Ask LH: Can I Keep My Cordless Tools Charged Up All The Time?

Ask LH: Can I Keep My Cordless Tools Charged Up All The Time?

Dear Lifehacker, Like many other Lifehacker readers, I have the usual collection of cordless power tools that don’t get used quite as often as they should or I’d like. I’ve read that keeping the battery pack constantly charging is no good for the battery. Can you recommend a strategy for ensuring the cordless power tools have the power when you need them but maintaining the battery life? Thanks, Cordless and Powerless

Picture by Douglas Muth

Dear C&P,

There’s no denying the convenience of cordless tools — but there’s also no denying that if you don’t use them regularly, chances are they’ll be entirely out of power when you want to use them. I often find myself thinking “OK, now I need the drill” and then having to hold off while the battery charges up.

If you regularly plan to use your cordless tools, the obvious solution is to leave the batteries plugged into the charger all the time. Assuming you have the space in your garage and shed, this means they’ll always be available for use. But is it a good idea? Many of us vaguely recall the warnings over battery memory that applied to notebooks and mobile phones, and worry that taking this approach will actually reduce the life of the devices.

As we’ve pointed out before in the context of PCs, with modern lithium ion batteries, it’s not true that constantly charging them will reduce battery life. And this is also true for newer power tools, which are designed to charge the battery more intelligently. Here’s what it says in the manual for a Bosch PSR 18 cordless drill which I’m currently testing:

Due to the intelligent charging method, the charging condition of the battery is automatically detected and the battery is charged with the optimum charging current, depending on battery temperature and voltage. This gives longer life to the battery and always leaves it fully charged when kept in the charger for storage.

This won’t necessarily apply if your cordless tools are older, or you have purchased them from a brand-name supplier. But if you have new modern tools, keeping the batteries in their chargers plugged in and ready to go will make it easier to engage in a spot of DIY when the mood takes you.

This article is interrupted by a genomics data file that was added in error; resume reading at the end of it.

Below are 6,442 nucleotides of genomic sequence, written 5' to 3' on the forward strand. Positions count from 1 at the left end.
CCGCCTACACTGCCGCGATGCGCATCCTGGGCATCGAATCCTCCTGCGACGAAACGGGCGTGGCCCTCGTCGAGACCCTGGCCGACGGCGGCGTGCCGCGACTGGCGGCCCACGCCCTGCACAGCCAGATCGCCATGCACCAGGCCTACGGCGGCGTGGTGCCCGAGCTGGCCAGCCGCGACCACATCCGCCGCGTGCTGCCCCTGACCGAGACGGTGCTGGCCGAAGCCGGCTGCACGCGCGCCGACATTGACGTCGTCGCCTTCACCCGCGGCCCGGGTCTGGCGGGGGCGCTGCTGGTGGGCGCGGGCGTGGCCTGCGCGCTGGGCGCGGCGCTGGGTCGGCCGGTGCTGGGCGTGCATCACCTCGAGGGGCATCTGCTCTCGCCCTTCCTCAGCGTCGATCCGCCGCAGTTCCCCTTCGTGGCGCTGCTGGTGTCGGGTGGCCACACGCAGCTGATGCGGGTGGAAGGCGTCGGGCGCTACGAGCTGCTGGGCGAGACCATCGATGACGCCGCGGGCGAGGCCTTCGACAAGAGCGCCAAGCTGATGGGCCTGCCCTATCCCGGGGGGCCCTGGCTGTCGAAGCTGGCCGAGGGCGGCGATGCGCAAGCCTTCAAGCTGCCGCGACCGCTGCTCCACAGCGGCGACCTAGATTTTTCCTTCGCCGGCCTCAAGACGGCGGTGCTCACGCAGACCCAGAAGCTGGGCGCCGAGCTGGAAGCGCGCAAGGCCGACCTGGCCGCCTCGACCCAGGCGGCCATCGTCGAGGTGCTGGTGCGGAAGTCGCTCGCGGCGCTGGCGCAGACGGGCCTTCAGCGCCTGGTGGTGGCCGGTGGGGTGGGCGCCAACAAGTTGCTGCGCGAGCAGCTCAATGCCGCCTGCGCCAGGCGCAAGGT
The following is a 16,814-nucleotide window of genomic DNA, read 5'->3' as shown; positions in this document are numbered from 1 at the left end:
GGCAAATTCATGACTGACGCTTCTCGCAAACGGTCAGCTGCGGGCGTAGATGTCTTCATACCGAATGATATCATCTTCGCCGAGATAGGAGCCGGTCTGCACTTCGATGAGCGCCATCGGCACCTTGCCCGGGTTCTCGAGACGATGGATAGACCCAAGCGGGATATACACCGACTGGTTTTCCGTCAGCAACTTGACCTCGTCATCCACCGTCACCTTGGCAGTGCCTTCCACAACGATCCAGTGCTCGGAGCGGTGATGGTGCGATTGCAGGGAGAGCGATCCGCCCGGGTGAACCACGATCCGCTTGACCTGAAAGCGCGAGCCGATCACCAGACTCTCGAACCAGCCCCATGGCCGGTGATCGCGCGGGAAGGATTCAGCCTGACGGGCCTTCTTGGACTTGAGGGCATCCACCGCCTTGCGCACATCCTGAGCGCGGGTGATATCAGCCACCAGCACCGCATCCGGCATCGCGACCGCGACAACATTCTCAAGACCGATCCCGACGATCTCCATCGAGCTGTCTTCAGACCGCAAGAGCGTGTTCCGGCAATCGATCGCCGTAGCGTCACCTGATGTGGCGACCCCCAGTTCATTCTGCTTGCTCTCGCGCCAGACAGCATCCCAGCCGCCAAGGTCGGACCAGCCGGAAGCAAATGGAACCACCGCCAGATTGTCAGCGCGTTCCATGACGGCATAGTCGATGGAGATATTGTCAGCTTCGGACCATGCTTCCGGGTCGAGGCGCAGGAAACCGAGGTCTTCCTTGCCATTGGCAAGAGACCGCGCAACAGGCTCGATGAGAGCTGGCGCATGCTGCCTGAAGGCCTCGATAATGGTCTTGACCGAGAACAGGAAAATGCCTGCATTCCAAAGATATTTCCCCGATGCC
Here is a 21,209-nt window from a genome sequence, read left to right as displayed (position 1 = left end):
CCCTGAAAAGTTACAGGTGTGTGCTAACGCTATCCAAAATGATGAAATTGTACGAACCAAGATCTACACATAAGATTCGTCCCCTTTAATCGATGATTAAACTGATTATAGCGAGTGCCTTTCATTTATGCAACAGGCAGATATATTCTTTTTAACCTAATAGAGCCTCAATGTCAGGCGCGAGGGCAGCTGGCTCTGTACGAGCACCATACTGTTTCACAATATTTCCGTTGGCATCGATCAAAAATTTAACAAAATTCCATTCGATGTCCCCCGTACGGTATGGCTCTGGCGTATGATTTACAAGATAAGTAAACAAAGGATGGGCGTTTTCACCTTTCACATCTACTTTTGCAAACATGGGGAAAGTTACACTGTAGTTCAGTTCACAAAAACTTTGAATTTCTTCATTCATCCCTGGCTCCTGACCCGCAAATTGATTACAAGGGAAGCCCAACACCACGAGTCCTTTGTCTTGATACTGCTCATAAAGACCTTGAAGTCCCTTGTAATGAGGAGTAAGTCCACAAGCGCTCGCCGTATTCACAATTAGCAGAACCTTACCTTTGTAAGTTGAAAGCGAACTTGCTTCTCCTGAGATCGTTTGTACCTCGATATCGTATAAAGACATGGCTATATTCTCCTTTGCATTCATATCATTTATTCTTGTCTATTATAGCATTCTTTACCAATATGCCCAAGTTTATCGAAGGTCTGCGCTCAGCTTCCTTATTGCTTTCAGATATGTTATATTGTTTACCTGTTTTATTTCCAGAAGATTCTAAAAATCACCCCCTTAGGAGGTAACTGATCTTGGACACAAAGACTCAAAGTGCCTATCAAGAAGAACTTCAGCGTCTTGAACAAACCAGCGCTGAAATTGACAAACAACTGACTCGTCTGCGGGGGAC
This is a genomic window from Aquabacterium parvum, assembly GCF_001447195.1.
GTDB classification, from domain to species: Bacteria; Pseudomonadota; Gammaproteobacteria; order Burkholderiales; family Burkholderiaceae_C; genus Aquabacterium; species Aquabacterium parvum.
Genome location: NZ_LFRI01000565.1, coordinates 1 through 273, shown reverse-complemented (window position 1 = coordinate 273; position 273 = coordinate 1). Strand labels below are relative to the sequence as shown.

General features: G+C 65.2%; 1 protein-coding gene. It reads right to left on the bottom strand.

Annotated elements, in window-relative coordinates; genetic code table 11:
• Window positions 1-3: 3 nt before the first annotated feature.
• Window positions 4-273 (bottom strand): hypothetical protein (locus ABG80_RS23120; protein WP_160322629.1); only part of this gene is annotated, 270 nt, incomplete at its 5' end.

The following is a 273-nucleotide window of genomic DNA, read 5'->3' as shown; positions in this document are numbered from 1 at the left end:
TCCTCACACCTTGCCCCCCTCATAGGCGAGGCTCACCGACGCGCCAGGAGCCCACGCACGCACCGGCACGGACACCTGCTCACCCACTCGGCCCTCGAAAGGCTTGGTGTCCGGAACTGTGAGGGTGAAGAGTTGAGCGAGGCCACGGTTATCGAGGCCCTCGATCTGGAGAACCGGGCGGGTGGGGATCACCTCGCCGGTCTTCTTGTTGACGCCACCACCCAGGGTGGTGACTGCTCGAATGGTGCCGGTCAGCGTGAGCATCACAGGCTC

Cheers Lifehacker

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  • The above is fine if you already have a new drill/tool that “intelligently” charges, but going out and buying such hardware kind of defeats the purpose. If you’re going to do that, you may as well leave your batteries plugged in permanently (albeit at a shorter service life) then go and buy a new tool when your existing one carks it.

    As a cheap stop-gap method of preventing constant charging, whilst still keeping the battery relatively fully charged – duck into Bunnings (or any hardware store) and buy yourself a 24-hour mains timer. People often use them for lamps or heaters, and you can get a cheap HPM branded one from upwards of $5. Run a power board off the timer, and plug in your various tool chargers from there. Depending on the frequency of use of your tools, you can set your batteries to receive a daily charge anywhere upwards from 15mins per day, in 15 minute increments. As a bonus, if you have a smart meter in your meter box, set your batteries to charge in the middle of the night so you can take advantage of the off-peak tariff. If plugging your depleted battery in after use, most timers also have an over-ride switch to keep the power permanently on until you manually disable it.

    Obviously this probably isn’t as great as using an intelligent charger, but at least you’re minimising constant charge, and allowing up to 23-hours-and-45-minutes downtime for your batteries to naturally discharge throughout the day before it receives another top up.

    • Like Dale mentioned, you get what you pay for. Ryobi are in the bottom imo.

      Im a carpenter aswell and i see so many people mistreating tools.
      To save juice, adjust your cordless drill settings. Read the manual and learn the settings. I think alot of the ones these days have 3 speed, screw/hammer/drill features.

      I found the new lithium makita batteries charge up very quick.
      Quality seems to be down on makita tools aswell. Made in china, not made in japan anymore.

    • Tom, I have never had a Riobi battery last over a year and usually about 9 months. And this is when using Sam’s 24 hour charger procedure. I have been doing this for years. I have quit using Ryobi for this battery life issue. Whether the battery is kept charged or not, it just does not last. The problem with Ryobi is not your charging method, it is the low grade batteries.

  • As a carpenter, cordless power tools are something i deal with every day, i have a total of 11 cordless power tools in my van at all times and quite often im using 3 or 4 of them at a time. I was taught from a very early age in my apprenticeship to not skimp on tools, infact my boss told me “if you pay for a $4 haircut you are going to get a $4 haircut”. over the many years i have seen power tools come and go but the Lithium Ion batteries have changed the way i work for the better. Battery memory used to be the biggest pain in the ass to deal with.